European visitors take in all Island has to offer.
by Lindsay Kelly
LITTLE CURRENT--On Monday, a small contingent of European tourism operators and cruise ship owners descended on the Island to learn about its cultural and natural assets, leaving local representatives with the hope that they will one day return, and bring their clients with them.
The group was here at the invitation of The Great Spirit Circle Trail (GSCT) and the Town of Northeastern Manitoulin and the Islands, which jointly hosted the visitors during an afternoon of learning about First Nations culture and the town’s natural and historical advantages.
The week-long ‘Great Lakes familiarization tour’ is an initiative of Cruise Ontario and the Great Lakes Cruise Ship Coalition, made possible through $60,000 in funding from the Ontario Ministry of Tourism.
Through this funding, Minister Jim Bradley said he hopes this tour will promote the Great Lakes area as an international vacation destination.
“The cruising industry is growing at a remarkable rate, and we want travellers from around the world to know that the Great Lakes is an exciting destination for a summer cruise holiday,” he said in a September 24 press release. “We are delighted to support the growth of Great Lakes cruising as a novel way for visitors to explore Ontario.”
The tour’s Little Current stop began when the group arrived via float plane at the new finger docks in the downtown core, where they were greeted by members of the Northeast Town council and members of The Great Spirit Circle Trail.
GSCT general manager and traditional women’s dancer Dawn Madahbee, traditional male dancer Falcon Migwans, and GSCT manager and grass dancer Kevin Eshkawkogan performed at the Little Current cenotaph for the contingent, which was treated to some lessons in First Nations dance style and culture.
Taking shelter from the rain at Turners, the town and the GSCT each made a presentation to the group, highlighting the best each had to offer, and Northeast Town CAO Dave Williamson suggested the tour operators open up a dialogue with the town and the GSCT about “what you are looking for and how we can meet the specific needs of your group.”
Canada’s vast geography is different from Europe’s, but that is what makes Canada so unique, he noted. “It’s not about the destination here,” he said. “It’s about the journey and what you find along the way.”
In fact, the town relied on its history as a long-time, popular Great Lakes port and its proximity to the downtown core as its selling points, along with its natural beauty and the activities associated with it. Golfing, the arts, hiking and scenic tours are just a few of the attractions that visitors to Manitoulin have to look forward to, he said.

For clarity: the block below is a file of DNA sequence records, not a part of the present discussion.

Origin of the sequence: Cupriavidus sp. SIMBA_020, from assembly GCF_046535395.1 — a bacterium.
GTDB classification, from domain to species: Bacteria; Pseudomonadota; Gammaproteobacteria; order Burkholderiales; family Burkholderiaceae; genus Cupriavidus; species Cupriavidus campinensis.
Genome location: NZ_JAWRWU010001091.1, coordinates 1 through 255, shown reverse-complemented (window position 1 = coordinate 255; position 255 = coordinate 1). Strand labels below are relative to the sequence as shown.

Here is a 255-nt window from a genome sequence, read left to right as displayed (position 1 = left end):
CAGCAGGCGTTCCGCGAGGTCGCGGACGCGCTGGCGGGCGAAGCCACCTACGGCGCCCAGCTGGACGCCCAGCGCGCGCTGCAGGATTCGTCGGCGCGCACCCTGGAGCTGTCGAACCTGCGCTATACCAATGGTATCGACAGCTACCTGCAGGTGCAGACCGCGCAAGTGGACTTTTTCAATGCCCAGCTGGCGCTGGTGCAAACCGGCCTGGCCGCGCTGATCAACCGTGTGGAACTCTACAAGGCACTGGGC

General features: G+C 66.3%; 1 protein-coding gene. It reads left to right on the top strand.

“We’re absolutely convinced that the Island has a lot to offer, and we’re trying to go down the path of meeting the needs of this particular sector,” he concluded.
The Great Spirit Circle Trail put forth examples of its powwow and heritage excursions as highlights of their offerings. GSCT manager Kevin Eshkawkogan noted that the Anishnaabe people of Manitoulin are eager to share their culture with visitors, and “our ideal tourist is a person who wants to find out about our lives, our heritage and share in our culture.”
After arriving to a welcome by a representative of the GSCT (such as the one offered on Monday), visitors can board a bus to take a tour of the highlights of the Island’s First Nations, including Immaculate Conception Catholic Church and the Ojibwe Cultural Foundation, both in M’Chigeeng, Mr. Eshkawkogan explained. At the latter, dancers demonstrate some of the First Nations dance styles and encourage visitors to participate to get a true appreciation for the Anishnaabe heritage.
The tour has also been known to veer off the path to make a stop at the Rainbow Ridge Golf Club, where visitors can spend a day on the links. Often, Mr. Eshkawkogan said, “we can’t pull them away from the course.”
The afternoon proceeded with a lunch at the Old English Pantry and a walk along the docks, guided by Northeast Town Mayor Joe Chapman, who pointed out the highlights of the downtown core, as well as the coming improvements to the waterfront, before the group boarded the plane for departure.
Following their departure from Little Current, the European contingent was to travel to Sault Ste. Marie. Other stops on the tour included Toronto, Parry Sound, Mackinac Island and Thunder Bay.